Focused on ATP tour, Blake gets win

James Blake warmed up for 30 minutes and then took 90 seconds to defeat Taylor Dent when their first-round match at the Delray Beach Tennis Center resumed Wednesday.

Blake, who was leading 6-1, 3-6, 5-3 and deuce when Dent asked for play to be stopped as the rain started the previous night, missed a first serve he had been planning in his sleep and then, as expected, watched Dent chip and charge off the second ball. Blake produced a good, dipping return; Taylor came up with an excellent low volley but the man from Connecticut took a huge cut at a backhand and passed down the line. Match point.

A first serve finished it and the players were trooping off before many in the crowd had understood what was going on. Dent, admitting it was tough to get all fired up and then have his glimmer of hope dashed, said that he had apologized to his good friend for wanting the match stopped overnight.

"I thought about stopping on one of the match points and then I started slipping so I asked for it to be called," said Dent. "He was fine with it. We've both been injured too much to jeopardize anything."

That is something of an understatement as far as these two players are concerned. Dent spent eight months in bed recovering from a second back operation a couple of years ago while Blake, as his best selling book recounts, was horrifically injured when he cracked his neck against a net post in Rome in 2004.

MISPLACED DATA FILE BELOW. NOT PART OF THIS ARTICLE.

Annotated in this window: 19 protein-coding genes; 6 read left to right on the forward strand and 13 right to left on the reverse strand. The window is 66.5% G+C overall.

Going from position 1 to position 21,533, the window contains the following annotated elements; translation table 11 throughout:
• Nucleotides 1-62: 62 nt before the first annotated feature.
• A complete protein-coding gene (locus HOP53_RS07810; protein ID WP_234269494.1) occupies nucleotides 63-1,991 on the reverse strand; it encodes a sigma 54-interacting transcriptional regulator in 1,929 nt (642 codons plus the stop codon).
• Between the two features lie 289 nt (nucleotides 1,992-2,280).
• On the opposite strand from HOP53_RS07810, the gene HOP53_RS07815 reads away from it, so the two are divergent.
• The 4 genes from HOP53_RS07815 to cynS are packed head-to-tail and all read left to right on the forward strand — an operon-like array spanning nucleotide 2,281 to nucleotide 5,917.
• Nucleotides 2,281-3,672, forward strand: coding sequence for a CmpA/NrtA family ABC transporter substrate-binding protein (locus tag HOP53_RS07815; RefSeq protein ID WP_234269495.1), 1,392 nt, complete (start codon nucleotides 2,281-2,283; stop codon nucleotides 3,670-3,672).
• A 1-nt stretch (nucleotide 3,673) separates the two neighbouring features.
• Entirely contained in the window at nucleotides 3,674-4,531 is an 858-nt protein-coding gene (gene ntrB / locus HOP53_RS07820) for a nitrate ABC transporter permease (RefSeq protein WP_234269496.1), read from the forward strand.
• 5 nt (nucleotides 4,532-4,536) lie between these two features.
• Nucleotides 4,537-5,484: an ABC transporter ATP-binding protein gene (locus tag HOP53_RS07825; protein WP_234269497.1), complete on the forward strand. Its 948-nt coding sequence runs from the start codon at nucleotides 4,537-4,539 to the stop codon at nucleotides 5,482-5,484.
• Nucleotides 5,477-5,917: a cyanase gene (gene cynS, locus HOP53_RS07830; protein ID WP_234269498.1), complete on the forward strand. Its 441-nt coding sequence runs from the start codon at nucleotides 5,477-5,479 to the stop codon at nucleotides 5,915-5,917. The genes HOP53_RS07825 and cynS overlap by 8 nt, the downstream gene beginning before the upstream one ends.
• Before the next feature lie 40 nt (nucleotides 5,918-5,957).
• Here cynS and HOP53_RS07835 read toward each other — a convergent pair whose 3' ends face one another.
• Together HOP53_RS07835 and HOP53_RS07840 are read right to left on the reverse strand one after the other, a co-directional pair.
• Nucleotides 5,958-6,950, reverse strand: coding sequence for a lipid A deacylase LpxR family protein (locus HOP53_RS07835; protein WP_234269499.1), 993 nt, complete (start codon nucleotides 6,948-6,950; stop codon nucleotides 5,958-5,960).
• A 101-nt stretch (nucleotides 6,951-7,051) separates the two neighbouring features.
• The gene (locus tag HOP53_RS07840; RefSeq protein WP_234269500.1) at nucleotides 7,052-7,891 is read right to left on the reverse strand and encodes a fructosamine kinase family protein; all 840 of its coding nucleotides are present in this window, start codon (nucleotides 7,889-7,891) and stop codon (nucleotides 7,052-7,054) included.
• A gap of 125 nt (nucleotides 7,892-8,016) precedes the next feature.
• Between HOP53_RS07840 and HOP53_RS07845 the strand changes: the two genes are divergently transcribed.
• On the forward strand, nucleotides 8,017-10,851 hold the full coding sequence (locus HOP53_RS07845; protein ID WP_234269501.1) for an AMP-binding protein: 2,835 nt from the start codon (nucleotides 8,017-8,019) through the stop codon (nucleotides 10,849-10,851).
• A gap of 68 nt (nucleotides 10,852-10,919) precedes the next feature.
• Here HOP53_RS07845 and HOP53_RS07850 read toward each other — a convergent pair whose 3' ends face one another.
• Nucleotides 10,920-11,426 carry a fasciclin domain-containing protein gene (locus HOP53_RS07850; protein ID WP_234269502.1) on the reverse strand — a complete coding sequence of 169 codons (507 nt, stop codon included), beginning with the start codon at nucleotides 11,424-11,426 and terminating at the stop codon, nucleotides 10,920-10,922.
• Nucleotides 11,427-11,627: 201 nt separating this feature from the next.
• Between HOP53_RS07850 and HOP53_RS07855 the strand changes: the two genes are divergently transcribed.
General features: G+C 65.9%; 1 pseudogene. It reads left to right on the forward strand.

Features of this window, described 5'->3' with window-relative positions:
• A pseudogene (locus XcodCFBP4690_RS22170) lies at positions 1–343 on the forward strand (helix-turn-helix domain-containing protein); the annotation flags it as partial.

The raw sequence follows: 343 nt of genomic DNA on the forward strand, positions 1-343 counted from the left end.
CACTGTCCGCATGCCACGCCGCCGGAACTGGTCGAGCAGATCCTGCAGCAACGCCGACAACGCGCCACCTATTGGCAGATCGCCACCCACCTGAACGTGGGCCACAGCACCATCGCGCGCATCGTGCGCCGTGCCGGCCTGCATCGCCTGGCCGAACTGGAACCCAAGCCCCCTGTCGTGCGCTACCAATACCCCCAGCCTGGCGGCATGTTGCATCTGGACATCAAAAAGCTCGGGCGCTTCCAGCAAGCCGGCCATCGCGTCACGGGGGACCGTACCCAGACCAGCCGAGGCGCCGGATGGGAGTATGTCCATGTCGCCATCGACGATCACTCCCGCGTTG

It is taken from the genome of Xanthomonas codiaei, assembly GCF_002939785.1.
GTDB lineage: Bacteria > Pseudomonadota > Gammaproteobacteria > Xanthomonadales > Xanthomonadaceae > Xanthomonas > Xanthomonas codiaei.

Blake was in complete agreement about the stoppage.

"We didn't need any more injuries," he said. "No use being miserable for six months for the sake of one match. Even if I'd lost today, I'd have felt it was better than getting hurt."

Dent had been talking about the need for patience as he continues his recovery and it is good to see he is keeping frustration at bay. Even a very dubious call that cost him a break in the third, when an ace was called out, failed to upset him.

"I'm hitting it so fast, you can't hold it against these guys," said Dent who was taught by his Australian father to handle whatever life brings. "We're both in the same boat. I'm not trying to miss and they are not trying to make bad calls. No use complaining."

It's not quite the John McEnroe philosophy but it will help Dent as he battles on in search of those elusive ATP ranking points.

Blake will find himself in the strange position of not flying off to Croatia with Patrick McEnroe's Davis Cup squad next week, having joined Andy Roddick in deciding to concentrate on the tour this year.

"First of all I don't even know if I would deserve to be on the team because Sam (Querrey) and John (Isner) have been doing so well," said the ever self-effacing Blake. "But, anyway, I decided that the pressure and stress of playing Davis Cup is more than my body can stand right now. Generally, I feel good but Davis Cup is something else."

Blake talked about how the Bryan twins, Mike and Bob, would step up into a leadership role now that Roddick will not be playing. "People should not underestimate how good those guys are," said Blake. "After a while we realized how huge a deal it was to have pretty much a lock on Saturday's doubles rubber just because they almost always came up with the goods."

The camaraderie is something that Blake will miss although, as he pointed out, his generation of top Americans will stay friends for life. "Andy, Mardy Fish and I have arranged a golf trip later in the year and no matter where we end up living - me probably in Connecticut, Andy in Austin - we will always get together at various times. We're always there for each other. Guys like Robby Ginepri were always checking in when I was sick and I think that will always be the case for the rest of our lives."

Blake's next match will be against the Dutchman, Robin Haase, with the threat of a serving contest against the giant No. 2 seed from Croatia, Ivo Karlovic, looming in round three.